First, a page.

<But congrats to both teams…and congrats to them for making all the historical strides Aubtin points out.



Leave a Comment
  1. Nathan Ketsdever / Apr 3 2013 6:24 pm

    1. We’ll they had a choice between rage & debate and the chose the former. (see also empathy link in cross-ex that was downright dismissive)

    2. Persuasion certainly doesn’t require rage or f-bombs.

    3. Rage is not consisent with the accomodationist Wiz or Wizard of Oz metaphor which supposedly guides their aff.

    4. when you can PIK the other teams advocacy. Do everything but the rage.

    This–if you don’t provide magic solutions and systemic change arguments–your change is a “failure” is not only silly but a self-fulfilling prophesy of the philosophy you are engaging in.

    Empirically, the Clean Air Act reduced air pollution & saved lives. I’m pretty sure thats on the EPA website & Congressional testimony.

    You don’t forget the subjectivities, but you do have to at least be topical. (And remember, you’re the one thats bringing up the forced and false either/or) You don’t win presidential elections because someone hit you on the playground or raped you. You win or should win based on qualifications for the office. Plus, presidential debates would be silly if they were 90% autobiographical, with an addendum “my people suffered the most.” If thats what wins debates in your framework–that also what creates the down-ward spiral of victimhood.

    And the idea that the ballot brings some sort of redemption or safety or reparrasions for victim status is just silly.


    It’s an intellectual forum for discussion. Rey Chow in Writing Diaspora makes the argument that, because we are intellectuals in the West, we have a uniquely privileged position from which to speak from, and it’s our job to interrogate that position so as to break down that privilege. I think debate gives us a unique opportunity for that because of it’s nature. Also, Martin Shaw talks about the fact that it is Western academic institutions that are contributing to the erosion of US imperialism (he concludes that we need US imperialism, but the fact remains that our academic discussions do have some sort of impact).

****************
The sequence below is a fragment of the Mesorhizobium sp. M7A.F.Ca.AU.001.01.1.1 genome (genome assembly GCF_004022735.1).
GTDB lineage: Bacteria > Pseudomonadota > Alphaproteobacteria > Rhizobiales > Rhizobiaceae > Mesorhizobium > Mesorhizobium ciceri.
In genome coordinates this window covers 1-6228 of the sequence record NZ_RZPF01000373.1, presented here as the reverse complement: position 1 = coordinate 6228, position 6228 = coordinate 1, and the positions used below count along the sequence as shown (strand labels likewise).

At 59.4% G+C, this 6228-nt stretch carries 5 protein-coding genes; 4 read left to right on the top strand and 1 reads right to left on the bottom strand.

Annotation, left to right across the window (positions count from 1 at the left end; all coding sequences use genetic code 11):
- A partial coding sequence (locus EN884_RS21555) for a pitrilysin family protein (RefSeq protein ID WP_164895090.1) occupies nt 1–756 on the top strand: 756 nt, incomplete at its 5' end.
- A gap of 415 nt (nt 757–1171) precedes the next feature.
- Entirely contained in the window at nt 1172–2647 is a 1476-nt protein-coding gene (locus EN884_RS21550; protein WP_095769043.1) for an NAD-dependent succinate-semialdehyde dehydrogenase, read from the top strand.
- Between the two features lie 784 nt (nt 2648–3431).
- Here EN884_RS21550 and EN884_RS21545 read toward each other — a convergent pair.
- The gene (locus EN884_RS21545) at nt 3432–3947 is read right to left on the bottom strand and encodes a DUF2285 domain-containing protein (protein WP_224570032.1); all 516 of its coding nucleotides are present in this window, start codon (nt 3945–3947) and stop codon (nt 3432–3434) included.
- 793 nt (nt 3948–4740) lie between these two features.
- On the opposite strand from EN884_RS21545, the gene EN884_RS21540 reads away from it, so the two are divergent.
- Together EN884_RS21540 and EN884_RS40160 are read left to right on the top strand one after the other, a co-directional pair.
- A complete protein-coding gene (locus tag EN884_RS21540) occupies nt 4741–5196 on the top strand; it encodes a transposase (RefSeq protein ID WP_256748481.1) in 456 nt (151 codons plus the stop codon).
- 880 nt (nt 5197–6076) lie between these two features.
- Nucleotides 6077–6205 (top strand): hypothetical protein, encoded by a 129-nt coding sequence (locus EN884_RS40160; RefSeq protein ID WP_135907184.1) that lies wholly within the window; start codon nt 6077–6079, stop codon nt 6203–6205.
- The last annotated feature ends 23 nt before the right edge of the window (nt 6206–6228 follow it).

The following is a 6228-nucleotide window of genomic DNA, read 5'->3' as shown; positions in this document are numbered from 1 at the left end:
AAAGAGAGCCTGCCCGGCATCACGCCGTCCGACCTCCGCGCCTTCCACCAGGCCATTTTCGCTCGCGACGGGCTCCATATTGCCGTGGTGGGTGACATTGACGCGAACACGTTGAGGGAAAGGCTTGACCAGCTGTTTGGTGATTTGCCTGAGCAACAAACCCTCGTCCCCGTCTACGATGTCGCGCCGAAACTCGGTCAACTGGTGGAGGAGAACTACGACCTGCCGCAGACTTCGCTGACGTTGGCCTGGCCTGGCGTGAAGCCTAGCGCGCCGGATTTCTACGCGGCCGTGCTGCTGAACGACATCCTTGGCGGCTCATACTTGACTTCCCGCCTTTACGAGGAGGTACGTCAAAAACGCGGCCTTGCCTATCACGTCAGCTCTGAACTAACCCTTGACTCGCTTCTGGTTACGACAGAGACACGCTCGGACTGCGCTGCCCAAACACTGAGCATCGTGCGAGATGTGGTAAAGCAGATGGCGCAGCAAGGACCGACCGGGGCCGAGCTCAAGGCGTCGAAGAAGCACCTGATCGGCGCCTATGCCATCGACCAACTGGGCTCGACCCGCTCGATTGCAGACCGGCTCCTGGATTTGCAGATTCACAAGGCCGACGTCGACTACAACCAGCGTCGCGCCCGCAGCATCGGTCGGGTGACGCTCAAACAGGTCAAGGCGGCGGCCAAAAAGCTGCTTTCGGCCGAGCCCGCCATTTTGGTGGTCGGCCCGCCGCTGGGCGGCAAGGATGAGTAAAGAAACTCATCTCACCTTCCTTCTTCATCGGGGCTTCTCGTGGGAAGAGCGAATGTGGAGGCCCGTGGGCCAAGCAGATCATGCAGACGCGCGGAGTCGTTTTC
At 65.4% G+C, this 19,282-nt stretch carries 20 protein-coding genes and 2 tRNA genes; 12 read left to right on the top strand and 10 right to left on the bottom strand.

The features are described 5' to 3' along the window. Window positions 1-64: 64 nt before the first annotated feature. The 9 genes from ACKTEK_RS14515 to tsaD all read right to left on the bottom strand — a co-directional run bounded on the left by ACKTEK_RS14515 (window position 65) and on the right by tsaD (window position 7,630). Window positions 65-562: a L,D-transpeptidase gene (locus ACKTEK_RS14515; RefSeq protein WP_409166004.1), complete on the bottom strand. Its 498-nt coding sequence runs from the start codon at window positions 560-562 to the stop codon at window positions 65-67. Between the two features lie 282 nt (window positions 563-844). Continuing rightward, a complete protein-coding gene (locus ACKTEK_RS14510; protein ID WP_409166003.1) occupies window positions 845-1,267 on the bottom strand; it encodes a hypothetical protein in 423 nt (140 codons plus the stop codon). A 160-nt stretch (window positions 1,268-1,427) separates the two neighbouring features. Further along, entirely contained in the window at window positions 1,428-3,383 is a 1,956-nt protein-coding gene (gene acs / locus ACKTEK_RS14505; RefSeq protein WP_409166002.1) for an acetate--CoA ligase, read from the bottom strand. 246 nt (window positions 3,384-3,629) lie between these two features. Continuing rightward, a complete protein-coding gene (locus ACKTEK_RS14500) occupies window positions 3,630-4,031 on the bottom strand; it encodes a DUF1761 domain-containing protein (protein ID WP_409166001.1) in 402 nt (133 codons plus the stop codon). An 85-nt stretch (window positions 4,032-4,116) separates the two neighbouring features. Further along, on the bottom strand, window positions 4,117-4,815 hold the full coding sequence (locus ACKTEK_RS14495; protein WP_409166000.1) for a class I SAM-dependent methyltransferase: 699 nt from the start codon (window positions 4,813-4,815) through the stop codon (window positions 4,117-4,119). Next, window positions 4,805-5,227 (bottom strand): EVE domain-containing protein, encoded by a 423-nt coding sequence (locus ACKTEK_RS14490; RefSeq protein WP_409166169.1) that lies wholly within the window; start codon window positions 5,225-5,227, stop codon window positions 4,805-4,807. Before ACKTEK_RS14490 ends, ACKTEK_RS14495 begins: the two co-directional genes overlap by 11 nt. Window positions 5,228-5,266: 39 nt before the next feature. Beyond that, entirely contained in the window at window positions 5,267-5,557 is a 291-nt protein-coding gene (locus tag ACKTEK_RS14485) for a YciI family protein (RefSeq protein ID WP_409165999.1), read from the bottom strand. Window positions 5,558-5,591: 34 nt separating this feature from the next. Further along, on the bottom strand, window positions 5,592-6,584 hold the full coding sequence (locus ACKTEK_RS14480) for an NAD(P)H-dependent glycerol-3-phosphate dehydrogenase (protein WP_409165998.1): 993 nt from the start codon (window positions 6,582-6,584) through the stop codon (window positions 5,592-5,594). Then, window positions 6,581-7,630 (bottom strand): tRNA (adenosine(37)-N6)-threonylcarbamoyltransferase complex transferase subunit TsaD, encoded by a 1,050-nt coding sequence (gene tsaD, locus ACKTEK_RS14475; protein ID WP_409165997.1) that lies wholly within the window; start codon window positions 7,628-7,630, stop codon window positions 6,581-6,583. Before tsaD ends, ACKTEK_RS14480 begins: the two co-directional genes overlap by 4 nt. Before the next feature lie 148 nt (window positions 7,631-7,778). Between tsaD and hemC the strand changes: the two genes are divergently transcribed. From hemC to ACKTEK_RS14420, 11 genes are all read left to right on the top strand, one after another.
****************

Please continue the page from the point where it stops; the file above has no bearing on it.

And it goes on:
Lets talk about real imperialism… people dying in Afghanistan and Iraq……not debate imperialism. People not winning trophies.

    Otherwise we start talking about the everyone gets the win & everyone gets the trophy….which dissolves the competitive nature of the activity. We become drunk on trophies and wins…..while choking out debate, clash, research, and the drive for excellence.

  2. Nathan Ketsdever / Apr 3 2013 6:54 pm

    1. Affirmative action bad (probably not too helpful, but maybe)
    2. Reparations bad

    Both of these is more metaphorical or by analogy.

    1. Afrocentrism bad
    2. Critical race theory bad. Or critical race would say to have standards & fairness. (although it probably wouldn’t)

    Also the type of pluralism/multiculturalism they are endorsing. I think this could be quite effective possibly. This type of multi-cultralism & diversity good, you coopt or sabatoge it.

  3. compassioninpolitics / Apr 5 2013 4:55 am

    There is a bit of bulling & hate speech toward me, but I would suggest its worth a read as I respond to a number of critics (beyond just the name callers & haters):

  4. compassioninpolitics / Apr 5 2013 9:35 pm

    Criticisms of black nationalism (or similar identity theories):

    I should also check out Asante


  1. Race Performance Affirmatives: Reflections on the Final Round from the NDT 2013 | Learn Policy Debate